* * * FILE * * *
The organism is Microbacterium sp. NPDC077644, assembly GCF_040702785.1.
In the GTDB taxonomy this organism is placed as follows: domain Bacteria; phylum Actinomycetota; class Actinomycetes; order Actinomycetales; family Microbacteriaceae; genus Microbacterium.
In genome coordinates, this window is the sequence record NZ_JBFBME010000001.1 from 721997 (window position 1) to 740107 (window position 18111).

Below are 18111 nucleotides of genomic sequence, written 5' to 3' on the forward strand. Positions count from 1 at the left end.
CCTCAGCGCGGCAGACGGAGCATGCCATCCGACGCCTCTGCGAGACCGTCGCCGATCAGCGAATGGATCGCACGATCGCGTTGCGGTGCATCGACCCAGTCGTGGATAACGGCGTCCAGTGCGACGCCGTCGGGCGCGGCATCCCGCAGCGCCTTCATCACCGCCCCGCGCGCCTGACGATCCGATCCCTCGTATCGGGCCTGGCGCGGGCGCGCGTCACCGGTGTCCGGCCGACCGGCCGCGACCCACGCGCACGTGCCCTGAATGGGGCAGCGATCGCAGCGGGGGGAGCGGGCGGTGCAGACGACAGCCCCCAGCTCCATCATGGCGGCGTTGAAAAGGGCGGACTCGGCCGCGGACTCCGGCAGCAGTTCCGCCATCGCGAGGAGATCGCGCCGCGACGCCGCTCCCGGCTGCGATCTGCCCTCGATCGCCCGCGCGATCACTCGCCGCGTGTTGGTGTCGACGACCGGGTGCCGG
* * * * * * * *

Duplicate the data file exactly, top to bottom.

The organism is Microbacterium sp. NPDC077644, assembly GCF_040702785.1.
In the GTDB taxonomy this organism is placed as follows: domain Bacteria; phylum Actinomycetota; class Actinomycetes; order Actinomycetales; family Microbacteriaceae; genus Microbacterium.
In genome coordinates, this window is the sequence record NZ_JBFBME010000001.1 from 721997 (window position 1) to 740107 (window position 18111).

Below are 18111 nucleotides of genomic sequence, written 5' to 3' on the forward strand. Positions count from 1 at the left end.
CCTCAGCGCGGCAGACGGAGCATGCCATCCGACGCCTCTGCGAGACCGTCGCCGATCAGCGAATGGATCGCACGATCGCGTTGCGGTGCATCGACCCAGTCGTGGATAACGGCGTCCAGTGCGACGCCGTCGGGCGCGGCATCCCGCAGCGCCTTCATCACCGCCCCGCGCGCCTGACGATCCGATCCCTCGTATCGGGCCTGGCGCGGGCGCGCGTCACCGGTGTCCGGCCGACCGGCCGCGACCCACGCGCACGTGCCCTGAATGGGGCAGCGATCGCAGCGGGGGGAGCGGGCGGTGCAGACGACAGCCCCCAGCTCCATCATGGCGGCGTTGAAAAGGGCGGACTCGGCCGCGGACTCCGGCAGCAGTTCCGCCATCGCGAGGAGATCGCGCCGCGACGCCGCTCCCGGCTGCGATCTGCCCTCGATCGCCCGCGCGATCACTCGCCGCGTGTTGGTGTCGACGACCGGGTGCCGG